return word

sentences = ["I'm eric. Welcome here!", "Another boring sentence.",
             "GiraffeElephantBoat", "sfgsdg sdwerha aswertwe"] * 250000

word_pattern = re.compile('\w+')

for sentence in sentences:
    sentence = word_pattern.sub(delete_banned_words, sentence)

Converted sentences are:

' .  !
sfgsdg sdwerha aswertwe

Note that:

  • the search is case-insensitive (thanks to lower())
  • replacing a word with "" might leave two spaces (as in your code)
  • With python3, \w+ also matches accented characters (e.g. "ångström").
  • Any non-word character (tab, space, newline, marks, ...) will stay untouched.


There are a million sentences, banned_words has almost 100000 words and the script runs in less than 7s.

In comparison, Liteye's answer needed 160s for 10 thousand sentences.

With n being the total amound of words and m the amount of banned words, OP's and Liteye's code are O(n*m).

In comparison, my code should run in O(n+m). Considering that there are many more sentences than banned words, the algorithm becomes O(n).

Regex union test

What's the complexity of a regex search with a '\b(word1|word2|...|wordN)\b' pattern? Is it O(N) or O(1)?

It's pretty hard to grasp the way the regex engine works, so let's write a simple test.

This code extracts 10**i random english words into a list. It creates the corresponding regex union, and tests it with different words :

  • one is clearly not a word (it begins with #)
  • one is the first word in the list
  • one is the last word in the list
  • one looks like a word but isn't

import re
import timeit
import random

with open('/usr/share/dict/american-english') as wordbook:
    english_words = [word.strip().lower() for word in wordbook]

print("First 10 words :")

test_words = [
    ("Surely not a word", "#surely_NöTäWORD_so_regex_engine_can_return_fast"),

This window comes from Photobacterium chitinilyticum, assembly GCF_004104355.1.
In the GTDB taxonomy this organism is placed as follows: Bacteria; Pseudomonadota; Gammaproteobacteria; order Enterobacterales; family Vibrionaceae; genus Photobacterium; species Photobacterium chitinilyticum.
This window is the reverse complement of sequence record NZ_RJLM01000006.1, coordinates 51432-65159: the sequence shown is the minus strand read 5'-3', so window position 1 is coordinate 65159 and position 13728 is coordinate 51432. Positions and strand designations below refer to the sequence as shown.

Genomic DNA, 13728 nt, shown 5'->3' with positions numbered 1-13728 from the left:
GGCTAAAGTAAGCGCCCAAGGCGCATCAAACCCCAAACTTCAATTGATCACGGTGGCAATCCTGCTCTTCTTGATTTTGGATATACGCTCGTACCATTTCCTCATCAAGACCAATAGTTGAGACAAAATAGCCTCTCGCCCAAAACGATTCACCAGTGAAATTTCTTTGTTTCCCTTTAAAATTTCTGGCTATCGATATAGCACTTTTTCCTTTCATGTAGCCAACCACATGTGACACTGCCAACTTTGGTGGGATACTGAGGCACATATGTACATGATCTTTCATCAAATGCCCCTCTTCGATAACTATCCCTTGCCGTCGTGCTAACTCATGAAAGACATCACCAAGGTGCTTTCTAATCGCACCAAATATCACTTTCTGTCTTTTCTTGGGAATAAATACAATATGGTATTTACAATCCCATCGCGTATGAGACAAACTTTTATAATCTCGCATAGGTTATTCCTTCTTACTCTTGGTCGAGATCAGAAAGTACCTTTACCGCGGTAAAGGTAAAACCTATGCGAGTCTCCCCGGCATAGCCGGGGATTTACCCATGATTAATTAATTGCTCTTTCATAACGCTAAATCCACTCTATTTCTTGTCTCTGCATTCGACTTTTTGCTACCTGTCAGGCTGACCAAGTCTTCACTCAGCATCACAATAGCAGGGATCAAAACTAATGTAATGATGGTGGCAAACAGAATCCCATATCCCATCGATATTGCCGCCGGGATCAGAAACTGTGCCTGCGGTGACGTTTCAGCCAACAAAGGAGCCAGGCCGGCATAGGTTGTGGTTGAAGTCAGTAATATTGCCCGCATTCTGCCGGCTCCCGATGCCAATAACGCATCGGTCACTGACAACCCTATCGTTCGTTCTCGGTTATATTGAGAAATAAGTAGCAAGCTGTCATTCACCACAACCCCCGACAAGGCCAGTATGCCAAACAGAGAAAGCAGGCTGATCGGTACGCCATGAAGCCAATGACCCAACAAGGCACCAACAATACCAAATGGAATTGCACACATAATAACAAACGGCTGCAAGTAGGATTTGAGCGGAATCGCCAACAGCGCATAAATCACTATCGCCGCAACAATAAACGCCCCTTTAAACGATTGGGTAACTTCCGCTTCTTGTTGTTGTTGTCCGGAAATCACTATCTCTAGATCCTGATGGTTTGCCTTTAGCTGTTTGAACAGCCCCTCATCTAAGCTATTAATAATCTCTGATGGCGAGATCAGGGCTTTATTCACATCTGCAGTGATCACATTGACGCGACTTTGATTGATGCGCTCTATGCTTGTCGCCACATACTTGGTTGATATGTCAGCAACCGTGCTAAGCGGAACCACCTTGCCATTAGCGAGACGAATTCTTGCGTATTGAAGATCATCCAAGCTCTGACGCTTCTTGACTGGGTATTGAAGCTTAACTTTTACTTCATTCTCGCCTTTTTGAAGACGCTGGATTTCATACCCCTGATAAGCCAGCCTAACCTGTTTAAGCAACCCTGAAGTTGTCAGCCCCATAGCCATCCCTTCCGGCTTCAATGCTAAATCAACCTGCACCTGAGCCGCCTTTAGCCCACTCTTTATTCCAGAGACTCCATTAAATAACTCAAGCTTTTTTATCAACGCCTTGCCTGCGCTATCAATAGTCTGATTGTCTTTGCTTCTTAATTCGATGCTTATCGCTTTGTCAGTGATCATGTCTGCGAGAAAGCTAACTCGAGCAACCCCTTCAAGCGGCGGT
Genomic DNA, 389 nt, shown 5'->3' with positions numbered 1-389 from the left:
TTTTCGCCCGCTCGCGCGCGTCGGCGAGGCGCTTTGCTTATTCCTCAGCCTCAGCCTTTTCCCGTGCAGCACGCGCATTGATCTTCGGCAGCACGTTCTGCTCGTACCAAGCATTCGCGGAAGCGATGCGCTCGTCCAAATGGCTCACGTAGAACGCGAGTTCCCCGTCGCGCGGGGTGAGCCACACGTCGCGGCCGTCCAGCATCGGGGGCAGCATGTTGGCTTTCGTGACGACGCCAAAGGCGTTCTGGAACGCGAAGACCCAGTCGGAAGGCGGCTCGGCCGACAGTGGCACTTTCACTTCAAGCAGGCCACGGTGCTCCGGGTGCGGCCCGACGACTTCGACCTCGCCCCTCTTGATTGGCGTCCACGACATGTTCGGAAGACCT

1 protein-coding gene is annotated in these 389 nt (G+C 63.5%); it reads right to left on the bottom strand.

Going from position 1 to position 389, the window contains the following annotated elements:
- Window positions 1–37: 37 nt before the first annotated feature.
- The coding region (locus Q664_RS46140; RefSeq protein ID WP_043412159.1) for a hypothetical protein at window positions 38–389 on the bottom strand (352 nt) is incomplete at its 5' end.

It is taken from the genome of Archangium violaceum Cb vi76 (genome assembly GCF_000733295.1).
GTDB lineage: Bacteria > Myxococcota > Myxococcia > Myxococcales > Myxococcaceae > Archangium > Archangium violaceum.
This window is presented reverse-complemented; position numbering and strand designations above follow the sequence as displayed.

("First word", english_words[0]),
    ("Last word", english_words[-1]),
    ("Almost a word", "couldbeaword")

def find(word):
    def fun():
        return union.match(word)
    return fun

for exp in range(1, 6):
    print("\nUnion of %d words" % 10**exp)
    union = re.compile(r"\b(%s)\b" % '|'.join(english_words[:10**exp]))
    for description, test_word in test_words:
        time = timeit.timeit(find(test_word), number=1000) * 1000
        print("  %-17s : %.1fms" % (description, time))

It outputs:

First 10 words :
["geritol's", "sunstroke's", 'fib', 'fergus', 'charms', 'canning', 'supervisor', 'fallaciously', "heritage's", 'pastime']

Union of 10 words
  Surely not a word : 0.7ms
  First word        : 0.8ms
  Last word         : 0.7ms
  Almost a word     : 0.7ms

Union of 100 words
  Surely not a word : 0.7ms
  First word        : 1.1ms
  Last word         : 1.2ms
  Almost a word     : 1.2ms

Union of 1000 words
  Surely not a word : 0.7ms
  First word        : 0.8ms
  Last word         : 9.6ms
  Almost a word     : 10.1ms

Union of 10000 words
  Surely not a word : 1.4ms
  First word        : 1.8ms
  Last word         : 96.3ms
  Almost a word     : 116.6ms

Union of 100000 words
  Surely not a word : 0.7ms
  First word        : 0.8ms
  Last word         : 1227.1ms
  Almost a word     : 1404.1ms

So it looks like the search for a single word with a '\b(word1|word2|...|wordN)\b' pattern has:

  • O(1) best case
  • O(n/2) average case, which is still O(n)
  • O(n) worst case

These results are consistent with a simple loop search.

A much faster alternative to a regex union is to create the regex pattern from a trie.

  • 1
    You were correct. My indentation was wrong. I fixed it in the original question. As for the comment that 50 sentences / second is slow, all I can say is that I am providing a simplified example. The real data-set is more complicated than I am describing, but it didn't seem relevant. Also, concatenation of my "words" into a single regex massively improved the speed. Also, I am "squeezing" out double-spaces after the replacements.
    – pdanese
    Mar 12, 2017 at 12:45
  • 1
    @user36476 Thanks for the feedback, I removed the corresponding part. Could you please try my suggestion? I dare say it's much faster than the accepted answer. Mar 12, 2017 at 13:04
  • @user36476: I've seen your comment update now, and changed the intro. Mar 12, 2017 at 13:06
  • 3
    Since you removed that misleading O(1) claim, your answer definitely deserves an up vote.
    – idmean
    Mar 12, 2017 at 16:16
  • 2
    @idmean: True, that wasn't very clear. It was just referring to the lookup : "Is this word a banned word?". Mar 12, 2017 at 16:47

One thing you can try is to compile one single pattern like "\b(word1|word2|word3)\b".